IMF Considers Cutting Hungarian Economic-Growth Forecast

The International Monetary Fund is considering a cut in this year’s economic-growth forecast for Hungary, said Iryna Ivaschenko, the lender’s representative in Budapest.

The IMF on Jan. 25 estimated Hungary’s economy may expand 0.3 percent in 2012, compared with the government’s 0.5 percent projection.

“This 0.3 percent is our last official estimate, which has been made with slightly better eurozone outlook so it can revised down,” Ivaschenko told investors today in Budapest. “We’re revising these numbers probably as I speak.”

Hungary is seeking to revive bailout talks with the IMF and the European Union to quell investor concern about its ability to service the highest debt level among the trading bloc’s eastern members.

Hungary sought aid in November as the forint fell to a record low and the country’s credit grade was cut to junk at Standard & Poor’s, Moody’s Investors Service and Fitch Ratings.

The forint weakened 0.3 percent to 291.06 per euro at 2:52 p.m. today in Budapest. The currency rose 10 percent, the most in the world, since Jan. 5, when Prime Minister Viktor Orban pledged to compromise on government policies for a “quick” deal on a financial safety net.

‘Tangible Steps’

Hungary, the first European Union country to obtain an IMF bailout in 2008, first needs “tangible steps” on government policies, including central-bank independence, to start talks on a loan, Ivaschenko said, repeating a statement IMF Managing Director Christine Lagarde made on Jan. 13. Talks broke down in December over Orban’s refusal to change the new central bank legislation.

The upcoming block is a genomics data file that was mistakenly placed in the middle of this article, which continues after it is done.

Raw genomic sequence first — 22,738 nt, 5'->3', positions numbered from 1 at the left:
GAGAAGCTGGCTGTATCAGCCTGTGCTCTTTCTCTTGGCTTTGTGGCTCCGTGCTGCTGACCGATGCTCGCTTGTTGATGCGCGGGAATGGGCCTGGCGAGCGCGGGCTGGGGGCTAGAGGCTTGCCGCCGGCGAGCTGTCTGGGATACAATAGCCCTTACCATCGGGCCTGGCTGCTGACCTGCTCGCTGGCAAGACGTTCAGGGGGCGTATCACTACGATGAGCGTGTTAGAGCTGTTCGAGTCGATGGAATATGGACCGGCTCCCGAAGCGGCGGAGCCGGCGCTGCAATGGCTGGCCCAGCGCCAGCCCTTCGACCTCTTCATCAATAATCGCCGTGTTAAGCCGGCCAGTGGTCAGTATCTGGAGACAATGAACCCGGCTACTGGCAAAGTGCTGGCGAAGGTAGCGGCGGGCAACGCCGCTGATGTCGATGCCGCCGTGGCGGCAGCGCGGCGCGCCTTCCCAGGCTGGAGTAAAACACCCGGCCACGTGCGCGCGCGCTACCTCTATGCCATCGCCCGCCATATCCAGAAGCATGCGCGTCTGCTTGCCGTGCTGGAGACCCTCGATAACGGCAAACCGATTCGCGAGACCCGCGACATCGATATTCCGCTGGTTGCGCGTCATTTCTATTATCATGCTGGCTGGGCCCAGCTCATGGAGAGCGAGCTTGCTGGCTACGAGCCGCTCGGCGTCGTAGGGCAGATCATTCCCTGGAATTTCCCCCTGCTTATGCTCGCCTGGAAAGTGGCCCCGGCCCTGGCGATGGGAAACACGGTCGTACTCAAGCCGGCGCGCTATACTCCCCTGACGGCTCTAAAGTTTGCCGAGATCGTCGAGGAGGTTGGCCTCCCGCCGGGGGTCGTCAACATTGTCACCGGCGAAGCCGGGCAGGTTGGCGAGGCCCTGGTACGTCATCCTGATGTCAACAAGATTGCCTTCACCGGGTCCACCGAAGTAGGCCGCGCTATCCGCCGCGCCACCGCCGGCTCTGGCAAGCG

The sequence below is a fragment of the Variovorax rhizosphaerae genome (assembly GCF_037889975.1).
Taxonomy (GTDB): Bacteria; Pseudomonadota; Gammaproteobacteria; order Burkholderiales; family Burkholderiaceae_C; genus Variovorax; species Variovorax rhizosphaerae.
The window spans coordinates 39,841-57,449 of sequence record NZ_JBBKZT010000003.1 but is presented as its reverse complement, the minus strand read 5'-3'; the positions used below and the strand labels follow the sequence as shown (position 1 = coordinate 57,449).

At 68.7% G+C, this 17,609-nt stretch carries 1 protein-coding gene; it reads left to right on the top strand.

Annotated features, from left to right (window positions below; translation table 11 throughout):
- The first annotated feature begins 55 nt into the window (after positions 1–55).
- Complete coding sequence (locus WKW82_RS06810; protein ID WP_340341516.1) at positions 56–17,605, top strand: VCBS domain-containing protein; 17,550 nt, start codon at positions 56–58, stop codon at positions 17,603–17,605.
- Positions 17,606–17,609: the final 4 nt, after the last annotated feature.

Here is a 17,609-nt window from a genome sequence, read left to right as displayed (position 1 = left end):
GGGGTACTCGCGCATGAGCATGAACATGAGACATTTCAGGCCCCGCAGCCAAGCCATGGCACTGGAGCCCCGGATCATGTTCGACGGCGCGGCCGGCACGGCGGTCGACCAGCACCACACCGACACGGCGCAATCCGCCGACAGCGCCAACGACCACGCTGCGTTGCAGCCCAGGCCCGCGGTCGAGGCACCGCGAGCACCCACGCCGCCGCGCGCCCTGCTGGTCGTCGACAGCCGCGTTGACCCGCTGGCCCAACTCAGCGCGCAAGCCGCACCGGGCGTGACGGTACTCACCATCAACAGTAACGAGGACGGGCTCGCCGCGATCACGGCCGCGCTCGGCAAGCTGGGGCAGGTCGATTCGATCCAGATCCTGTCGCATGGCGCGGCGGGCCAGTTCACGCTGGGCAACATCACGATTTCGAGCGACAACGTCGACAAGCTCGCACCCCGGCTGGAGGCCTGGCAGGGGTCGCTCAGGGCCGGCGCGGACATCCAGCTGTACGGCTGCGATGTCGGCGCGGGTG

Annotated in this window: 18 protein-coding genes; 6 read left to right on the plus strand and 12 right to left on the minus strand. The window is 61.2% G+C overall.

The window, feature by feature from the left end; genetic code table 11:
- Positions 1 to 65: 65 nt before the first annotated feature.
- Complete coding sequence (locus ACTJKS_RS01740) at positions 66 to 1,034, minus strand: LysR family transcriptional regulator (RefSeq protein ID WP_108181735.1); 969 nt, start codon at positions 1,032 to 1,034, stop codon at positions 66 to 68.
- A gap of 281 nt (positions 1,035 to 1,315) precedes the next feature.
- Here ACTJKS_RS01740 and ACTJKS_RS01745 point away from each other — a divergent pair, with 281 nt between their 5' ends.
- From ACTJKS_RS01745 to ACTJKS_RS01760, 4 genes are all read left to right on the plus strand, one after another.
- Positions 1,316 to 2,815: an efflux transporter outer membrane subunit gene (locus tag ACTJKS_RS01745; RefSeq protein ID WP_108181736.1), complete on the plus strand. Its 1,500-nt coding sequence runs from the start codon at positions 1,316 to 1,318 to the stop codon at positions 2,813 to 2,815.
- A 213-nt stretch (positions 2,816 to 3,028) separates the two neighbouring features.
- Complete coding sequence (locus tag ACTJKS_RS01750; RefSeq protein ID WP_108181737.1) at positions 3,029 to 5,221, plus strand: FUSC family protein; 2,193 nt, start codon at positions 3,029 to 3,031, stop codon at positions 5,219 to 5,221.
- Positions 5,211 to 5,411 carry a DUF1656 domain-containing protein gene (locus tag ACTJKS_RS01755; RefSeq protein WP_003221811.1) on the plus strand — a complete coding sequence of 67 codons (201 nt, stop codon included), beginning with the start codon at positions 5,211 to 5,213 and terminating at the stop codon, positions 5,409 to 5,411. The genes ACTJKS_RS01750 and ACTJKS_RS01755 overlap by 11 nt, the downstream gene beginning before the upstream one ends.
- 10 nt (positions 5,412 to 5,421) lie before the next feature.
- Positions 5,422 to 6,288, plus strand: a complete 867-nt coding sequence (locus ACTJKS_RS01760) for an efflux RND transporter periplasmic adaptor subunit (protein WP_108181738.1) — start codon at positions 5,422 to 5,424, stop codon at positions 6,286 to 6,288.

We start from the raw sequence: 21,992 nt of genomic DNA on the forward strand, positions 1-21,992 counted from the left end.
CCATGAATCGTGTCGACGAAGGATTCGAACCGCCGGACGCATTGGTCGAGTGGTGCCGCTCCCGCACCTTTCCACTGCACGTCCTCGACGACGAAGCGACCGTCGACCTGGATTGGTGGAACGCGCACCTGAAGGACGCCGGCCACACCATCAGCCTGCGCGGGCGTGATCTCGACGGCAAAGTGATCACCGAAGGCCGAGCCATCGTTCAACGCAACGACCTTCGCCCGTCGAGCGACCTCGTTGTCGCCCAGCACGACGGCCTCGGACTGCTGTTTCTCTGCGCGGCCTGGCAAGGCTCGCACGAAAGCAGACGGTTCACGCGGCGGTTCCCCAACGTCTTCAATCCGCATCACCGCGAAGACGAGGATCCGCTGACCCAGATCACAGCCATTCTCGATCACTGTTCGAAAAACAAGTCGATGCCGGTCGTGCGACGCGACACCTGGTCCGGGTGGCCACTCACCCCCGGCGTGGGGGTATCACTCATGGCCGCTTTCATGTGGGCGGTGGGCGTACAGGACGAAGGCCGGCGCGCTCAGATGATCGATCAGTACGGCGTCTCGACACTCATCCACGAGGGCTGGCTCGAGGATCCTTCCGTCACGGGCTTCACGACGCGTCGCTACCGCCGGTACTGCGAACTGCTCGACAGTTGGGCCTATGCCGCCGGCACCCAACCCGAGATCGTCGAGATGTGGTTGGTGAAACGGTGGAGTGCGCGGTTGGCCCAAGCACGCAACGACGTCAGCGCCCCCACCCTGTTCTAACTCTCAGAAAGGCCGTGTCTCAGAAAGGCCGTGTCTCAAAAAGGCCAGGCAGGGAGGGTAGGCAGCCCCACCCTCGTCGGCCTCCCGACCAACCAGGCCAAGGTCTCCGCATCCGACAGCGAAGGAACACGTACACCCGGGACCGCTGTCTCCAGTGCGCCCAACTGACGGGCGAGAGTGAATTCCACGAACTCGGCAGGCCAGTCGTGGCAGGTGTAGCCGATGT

Hungary is in the process of sorting through government policies the EU’s executive said may violate community rules. These include the central bank law and the overhaul of the judiciary and the data protection ombudsman’s office, all of which Orban has pledged to amend.

The collapse of Malev Zrt., Hungary’s state-owned carrier, may carry fiscal risks for the government that’s targeting a budget deficit of 2.5 percent of gross domestic product this year, Ivaschenko said.

An expected decline in revenue at Budapest Airport may in an “extreme case” force the government to compensate the operator in the amount of “several hundred billion forint,” the Development Ministry said in an e-mail late yesterday. The government targets a deficit of 576 billion forint ($2.6 billion) this year.

To contact the reporter on this story: Zoltan Simon in Budapest at zsimon@bloomberg.net

To contact the editor responsible for this story: Balazs Penz at bpenz@bloomberg.net

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